They say they can’t afford a pay-rise but they could afford to hand £37 billion to their mates to waste on a failed track and test system. It is a disgrace.
The real-term cuts will hit at least 8,700 workers in Darlington, 7,400 in Hartlepool, 8,000 in Middlesbrough, 7,700 in Middlesbrough South and East Cleveland, 5,800 in Redcar, 7,100 in Stockton North and a whopping 11,200 in Stockton South.
Last week the Government revealed a paltry 1% pay award to NHS staff that is a cut in real terms when inflation is taken into account. That was paired with a ‘pay freeze’ for all other public sector workers earning above £24,000 in 2021-22. Those earning less than £24,000 were promised “a fixed increase of £250”.
Taking into account inflation, every non-NHS public sector worker earning over £18,000 will also get a real-term pay cut. That means 6,231 teachers will see their pay cut, as well as other school staff and police officers.
On top of the pay freeze, the Budget also confirmed a one-billion-pound council tax bombshell and a cut to Universal Credit in six months that will hit those who can least afford it.
This a triple blow to people’s pockets is totally irresponsible when the economy is so fragile and many family finances have been hit by lockdown, furlough and unemployment.
Making people worried about making ends meet will stop spending on local high streets and our small businesses will suffer at the very moment they need a bit of a boost.
Jessie Joe-Jacobs, Labour candidate for Tees Valley Mayor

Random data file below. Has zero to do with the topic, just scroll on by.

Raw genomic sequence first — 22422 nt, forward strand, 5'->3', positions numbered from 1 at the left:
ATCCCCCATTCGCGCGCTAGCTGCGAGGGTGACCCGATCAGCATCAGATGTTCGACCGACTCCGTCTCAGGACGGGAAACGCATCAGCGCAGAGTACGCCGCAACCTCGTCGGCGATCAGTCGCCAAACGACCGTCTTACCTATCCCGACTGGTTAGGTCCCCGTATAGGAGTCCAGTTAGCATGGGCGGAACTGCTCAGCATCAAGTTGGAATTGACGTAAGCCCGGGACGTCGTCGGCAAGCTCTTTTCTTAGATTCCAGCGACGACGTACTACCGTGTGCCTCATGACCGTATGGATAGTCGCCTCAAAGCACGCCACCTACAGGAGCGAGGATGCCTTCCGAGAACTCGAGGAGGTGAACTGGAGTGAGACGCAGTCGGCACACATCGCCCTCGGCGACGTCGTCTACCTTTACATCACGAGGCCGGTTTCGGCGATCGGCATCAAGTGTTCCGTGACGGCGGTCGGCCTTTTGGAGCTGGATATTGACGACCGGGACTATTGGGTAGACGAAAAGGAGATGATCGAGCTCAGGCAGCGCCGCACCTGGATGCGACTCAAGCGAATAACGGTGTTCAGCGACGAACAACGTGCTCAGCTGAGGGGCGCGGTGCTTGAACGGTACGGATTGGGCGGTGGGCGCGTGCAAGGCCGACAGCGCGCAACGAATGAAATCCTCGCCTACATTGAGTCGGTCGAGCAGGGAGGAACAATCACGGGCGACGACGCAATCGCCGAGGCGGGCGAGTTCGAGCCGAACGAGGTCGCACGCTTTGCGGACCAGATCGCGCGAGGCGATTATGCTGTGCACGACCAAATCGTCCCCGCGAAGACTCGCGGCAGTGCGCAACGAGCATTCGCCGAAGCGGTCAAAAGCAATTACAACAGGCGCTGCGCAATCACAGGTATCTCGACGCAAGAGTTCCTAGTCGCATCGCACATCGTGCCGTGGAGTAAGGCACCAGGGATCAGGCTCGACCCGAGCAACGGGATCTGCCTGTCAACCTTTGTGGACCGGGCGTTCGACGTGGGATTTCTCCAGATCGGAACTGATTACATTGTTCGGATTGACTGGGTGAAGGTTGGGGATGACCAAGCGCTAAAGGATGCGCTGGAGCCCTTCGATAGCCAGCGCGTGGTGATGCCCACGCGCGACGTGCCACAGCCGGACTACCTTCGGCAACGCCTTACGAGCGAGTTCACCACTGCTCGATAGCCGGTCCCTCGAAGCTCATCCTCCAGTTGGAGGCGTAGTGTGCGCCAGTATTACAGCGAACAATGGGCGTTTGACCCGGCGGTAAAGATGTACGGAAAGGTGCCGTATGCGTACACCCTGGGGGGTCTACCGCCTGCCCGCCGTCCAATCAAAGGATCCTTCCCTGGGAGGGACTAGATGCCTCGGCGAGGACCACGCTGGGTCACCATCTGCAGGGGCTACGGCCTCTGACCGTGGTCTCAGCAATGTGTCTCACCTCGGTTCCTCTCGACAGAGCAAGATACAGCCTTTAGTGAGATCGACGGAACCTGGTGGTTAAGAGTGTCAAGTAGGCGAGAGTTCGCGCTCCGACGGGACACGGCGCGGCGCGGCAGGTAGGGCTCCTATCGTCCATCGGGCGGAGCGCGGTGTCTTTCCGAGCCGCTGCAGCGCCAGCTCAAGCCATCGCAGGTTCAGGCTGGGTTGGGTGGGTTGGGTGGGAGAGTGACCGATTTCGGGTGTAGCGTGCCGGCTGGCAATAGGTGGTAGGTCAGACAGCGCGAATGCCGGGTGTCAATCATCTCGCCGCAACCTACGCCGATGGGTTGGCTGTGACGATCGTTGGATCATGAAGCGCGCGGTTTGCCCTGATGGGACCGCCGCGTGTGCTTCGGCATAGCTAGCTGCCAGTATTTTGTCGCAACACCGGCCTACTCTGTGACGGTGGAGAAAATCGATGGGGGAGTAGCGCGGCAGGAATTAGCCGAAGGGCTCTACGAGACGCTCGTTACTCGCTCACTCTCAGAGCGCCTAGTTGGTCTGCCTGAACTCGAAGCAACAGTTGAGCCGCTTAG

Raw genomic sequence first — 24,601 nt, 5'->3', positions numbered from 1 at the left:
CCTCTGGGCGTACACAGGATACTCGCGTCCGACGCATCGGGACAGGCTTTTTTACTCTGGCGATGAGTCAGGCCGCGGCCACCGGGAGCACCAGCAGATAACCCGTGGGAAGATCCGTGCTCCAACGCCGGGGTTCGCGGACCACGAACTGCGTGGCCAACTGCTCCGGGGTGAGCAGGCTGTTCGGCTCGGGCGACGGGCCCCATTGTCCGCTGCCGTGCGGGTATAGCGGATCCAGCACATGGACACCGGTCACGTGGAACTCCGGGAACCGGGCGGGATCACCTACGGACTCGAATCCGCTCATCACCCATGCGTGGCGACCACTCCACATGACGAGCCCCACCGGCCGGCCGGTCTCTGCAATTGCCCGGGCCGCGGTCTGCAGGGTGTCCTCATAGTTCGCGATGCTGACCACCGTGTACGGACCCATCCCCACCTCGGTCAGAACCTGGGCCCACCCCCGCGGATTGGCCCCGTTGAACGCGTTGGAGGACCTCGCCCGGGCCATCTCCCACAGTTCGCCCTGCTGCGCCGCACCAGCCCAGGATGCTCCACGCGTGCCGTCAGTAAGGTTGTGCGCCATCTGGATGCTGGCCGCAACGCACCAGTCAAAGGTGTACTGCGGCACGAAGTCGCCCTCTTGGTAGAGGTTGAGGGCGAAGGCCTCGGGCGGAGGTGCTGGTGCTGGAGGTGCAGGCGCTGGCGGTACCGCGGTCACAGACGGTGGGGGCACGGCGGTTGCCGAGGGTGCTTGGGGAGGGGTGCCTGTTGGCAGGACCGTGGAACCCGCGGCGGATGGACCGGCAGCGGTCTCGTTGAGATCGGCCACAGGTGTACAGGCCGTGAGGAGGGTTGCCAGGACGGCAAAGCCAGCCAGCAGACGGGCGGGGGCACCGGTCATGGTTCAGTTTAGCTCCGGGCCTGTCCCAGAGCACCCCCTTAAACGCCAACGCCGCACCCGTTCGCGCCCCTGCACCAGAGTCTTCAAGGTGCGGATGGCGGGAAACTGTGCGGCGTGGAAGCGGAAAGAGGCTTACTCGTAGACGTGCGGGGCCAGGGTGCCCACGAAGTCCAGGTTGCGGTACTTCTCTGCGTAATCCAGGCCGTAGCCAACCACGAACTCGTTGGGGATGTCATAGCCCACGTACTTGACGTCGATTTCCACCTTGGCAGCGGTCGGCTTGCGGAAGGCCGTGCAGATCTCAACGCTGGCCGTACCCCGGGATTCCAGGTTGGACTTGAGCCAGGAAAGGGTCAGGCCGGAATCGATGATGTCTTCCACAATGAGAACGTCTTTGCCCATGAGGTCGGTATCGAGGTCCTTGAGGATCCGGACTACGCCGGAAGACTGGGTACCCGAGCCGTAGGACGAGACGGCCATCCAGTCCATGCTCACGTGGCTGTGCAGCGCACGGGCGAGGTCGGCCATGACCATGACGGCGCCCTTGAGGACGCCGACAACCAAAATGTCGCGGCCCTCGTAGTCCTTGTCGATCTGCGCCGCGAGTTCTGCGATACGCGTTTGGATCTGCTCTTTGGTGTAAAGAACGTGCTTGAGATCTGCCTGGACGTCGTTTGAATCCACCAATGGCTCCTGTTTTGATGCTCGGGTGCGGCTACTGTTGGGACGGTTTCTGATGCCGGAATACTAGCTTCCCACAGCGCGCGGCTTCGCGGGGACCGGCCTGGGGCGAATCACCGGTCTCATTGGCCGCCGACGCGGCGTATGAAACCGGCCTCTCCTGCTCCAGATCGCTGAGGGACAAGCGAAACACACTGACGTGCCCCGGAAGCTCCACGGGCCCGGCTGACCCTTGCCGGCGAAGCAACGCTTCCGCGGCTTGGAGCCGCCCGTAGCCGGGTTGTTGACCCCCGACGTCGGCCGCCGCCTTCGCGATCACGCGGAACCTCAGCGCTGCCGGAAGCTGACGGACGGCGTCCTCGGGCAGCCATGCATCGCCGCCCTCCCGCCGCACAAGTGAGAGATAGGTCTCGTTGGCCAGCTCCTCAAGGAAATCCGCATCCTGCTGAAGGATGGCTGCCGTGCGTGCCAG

People’s Vote – You’ve got it!
If, like me you were gutted, when we so narrowly missed the chance for a People’s Vote in December 2019, then now’s your chance to have one. The main political parties let us down then and agreed to an election so they could follow their own agendas. We have a precious opportunity over the next couple of weeks to make our voice heard.
The Census gives us that opportunity! Who’d have thought? It’s so simple! No need to leave your home, no need to compromise yourself or your job in anyway by going on a protest; not another petition to sign. Just do something you have to legally do in your own home. Nobody will even know what you put unless you choose to tell them. It’s that easy. All you need to do is fill in the nationality question as a European! I have already done this as you can fill in the form early.
This is a gift! Wouldn’t it be marvellous if everybody who didn’t want Brexit in the first place, and all those who have changed their minds, did this! Not everybody, who could vote in the referendum did. Furthermore, we have a whole cohort of young people who were too young to vote. It is their future. Now they can make their voice heard.
If Brexit was going so well it would be making front page news every day! Yes, the vaccine is incredibly important and so is the pandemic. Equally, the UK is obsessed with the royal family, but surely the Conservative Party would be trumpeting the benefits of Brexit from the rooftops too for the press to report. Instead, the word is hardly mentioned.
Wouldn’t it be amazing if by far the biggest response to the Nationality question was European? It easily could be if we did it in our millions. Together we are strong. Others will be identifying with narrower more specific national groups. It would be impossible for these groups to surpass ‘European’ if we all make a stand. There are other benefits too in that extreme political movements can not play on what can divide us if we identify with what we all hold in common.